podcasts

Mueller report’s second act: congressional scrutiny
CQ on Congress podcast, Episode 149

Pages of special counsel Robert S. Mueller III’s report on Russian interference in the 2016 election, which was printed out by House Judiciary staffers on Thursday. (Tom Williams/CQ Roll Call)

CQ legal affairs reporter Todd Ruger says House Democrats now have plenty of leads from special counsel Robert S. Mueller III’s report to investigate, especially as to whether President Donald Trump sought to obstruct justice.

When Fritz Hollings ‘made the turn’ as a Southern politician
Political Theater Podcast, Episode 66

Ernest "Fritz" Hollings, then-governor of South Carolina, campaigns with John Kennedy during the 1960 presidential campaign and helped JFK win South Carolina and six other southern states. Before he left office, Hollings would reverse himself on segregation and call for integration. He went on to serve in the Senate from 1966 until 2005. (CQ Roll Call file photo).

Before the late Sen. Ernest “Fritz” Hollings was elected to what would become a distinguished congressional career, the South Carolina Democrat reversed himself on the defining issue in Southern politics: segregation. 

Running for governor in 1958, Hollings opposed integration, a keystone battle in the wake of the Supreme Court’s Brown v. Board of Education decision desegregating public schools. But by the end of his term, he said it was time for the South to change, taking a step out of line with many of his Democratic colleagues in the region. 

Progressive power play: Pentagon-level spending for nondefense programs
CQ Budget Podcast, Episode 107

Rep. Mark Pocan, D- Wis., who co-chairs the Congressional Progressive Caucus, wants to open the conversation on boosting nondefense spending.(Bill Clark/CQ Roll Call file photo)

Assessing the new tax law as April 15 arrives
CQ on Congress podcast, Episode 148

Internal Revenue Service building in Washington (Bill Clark/CQ Roll Call file photo)

 

Why ‘Queer Eye’ stormed Capitol Hill
Political Theater Podcast, Episode 65

Jonathan Van Ness from the Netflix series ‘Queer Eye,’ takes a selfie with a fan in the Capitol after meeting with Speaker Nancy Pelosi, D-Calif., on Thursday, April 4, 2019. (Tom Williams/CQ Roll Call)

Washington might be Hollywood for ugly people, but every once in a while Hollywood pretties the place up. That was certainly the case when the cast of “Queer Eye” came to the Capitol to advocate for the Equality Act, to the delight of many staffers, members and tourists. Jennifer Shutt discusses how the celebrity advocates used their powers for policy purposes.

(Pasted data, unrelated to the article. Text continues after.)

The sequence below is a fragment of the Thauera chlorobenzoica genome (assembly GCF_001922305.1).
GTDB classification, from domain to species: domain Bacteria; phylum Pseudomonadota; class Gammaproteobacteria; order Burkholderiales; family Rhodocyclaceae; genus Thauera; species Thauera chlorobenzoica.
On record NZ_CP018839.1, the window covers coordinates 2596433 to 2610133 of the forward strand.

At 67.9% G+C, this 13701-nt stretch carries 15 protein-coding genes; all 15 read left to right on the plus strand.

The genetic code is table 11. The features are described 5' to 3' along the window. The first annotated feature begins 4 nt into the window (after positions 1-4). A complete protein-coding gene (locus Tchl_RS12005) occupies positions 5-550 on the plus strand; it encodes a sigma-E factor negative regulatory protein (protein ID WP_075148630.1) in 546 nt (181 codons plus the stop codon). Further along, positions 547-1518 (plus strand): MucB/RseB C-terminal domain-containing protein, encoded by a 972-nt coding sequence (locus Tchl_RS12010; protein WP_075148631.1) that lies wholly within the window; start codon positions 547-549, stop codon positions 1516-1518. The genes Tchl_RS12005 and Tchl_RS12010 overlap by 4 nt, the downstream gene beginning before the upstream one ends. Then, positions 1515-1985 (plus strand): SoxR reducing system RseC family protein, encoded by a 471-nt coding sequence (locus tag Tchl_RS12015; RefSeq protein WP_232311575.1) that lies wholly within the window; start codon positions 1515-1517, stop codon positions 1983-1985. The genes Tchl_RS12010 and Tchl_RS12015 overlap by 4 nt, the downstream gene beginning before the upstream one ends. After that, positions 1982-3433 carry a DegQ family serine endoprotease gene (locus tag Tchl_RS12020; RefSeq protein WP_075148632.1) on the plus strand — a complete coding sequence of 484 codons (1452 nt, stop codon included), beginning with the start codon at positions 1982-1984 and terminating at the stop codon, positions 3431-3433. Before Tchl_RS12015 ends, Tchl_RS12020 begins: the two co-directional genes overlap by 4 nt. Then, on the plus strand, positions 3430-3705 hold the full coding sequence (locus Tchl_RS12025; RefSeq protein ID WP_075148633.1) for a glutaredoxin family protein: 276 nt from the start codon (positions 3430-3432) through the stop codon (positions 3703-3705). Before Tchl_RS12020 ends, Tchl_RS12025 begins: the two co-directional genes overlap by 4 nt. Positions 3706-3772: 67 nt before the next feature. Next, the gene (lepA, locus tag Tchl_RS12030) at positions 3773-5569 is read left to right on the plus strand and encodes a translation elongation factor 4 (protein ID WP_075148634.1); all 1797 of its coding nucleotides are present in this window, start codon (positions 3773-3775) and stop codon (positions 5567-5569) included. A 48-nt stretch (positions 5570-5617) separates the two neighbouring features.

Grassley sees chance to pass infrastructure, drug price legislation
CQ Budget Podcast, Episode 106

Sen. Charles Grassley, R-Iowa, speaks with reporters as he arrives for the Senate Republicans' lunch in the Capitol. (Photo By Bill Clark/CQ Roll Call)

How Congress helps companies hire foreign workers over Americans
CQ on Congress podcast, Episode 147

Setting sun hits the U.S. Capitol dome. (Bill Clark/CQ Roll Call)

Dear senators: More conflict please

Maybe a little MORE conflict is what the Senate needs to get out of its funk. (Laura Patterson/CQ Roll Call file photo)

The Senate pushed the nuclear option, again, to change its rules so judicial and executive nominees are subject to less debate. With a debate that featured Senate Majority Leader Mitch McConnell delivering such eloquent bon mots as “He started it!” at Minority Leader Charles E. Schumer, it’s fair to ask what it will take to restore the chamber to a place that looks like it’s populated with adults. 

“Ironically, I think it’s going to take more conflict,” says James Wallner, a senior fellow at the R Street Institute, former Senate aide and all-around procedural badass.

Why we should care that the Senate will debate less
Political Theater Podcast, Episode 64

The Senate changed its rules, again, and the result will be less debate on judicial and executive nominees. The result could have ramifications for civil discourse. (Bill Clark/CQ Roll Call file photo)

Divided Democrats may forgo a budget resolution
CQ Budget Podcast, Episode 105

Democrats in the House may stall on a next step for President Donald Trump's 2020 budget proposal. (Bill Clark/CQ Roll Call file photo)

The House Budget Committee may punt on a fiscal 2020 budget resolution to avoid exposing Democratic caucus fissures over tax and spending policy. But an effort to reach a deal to raise spending limits for the coming fiscal year could prove just as dicey, as Lindsey McPherson explains.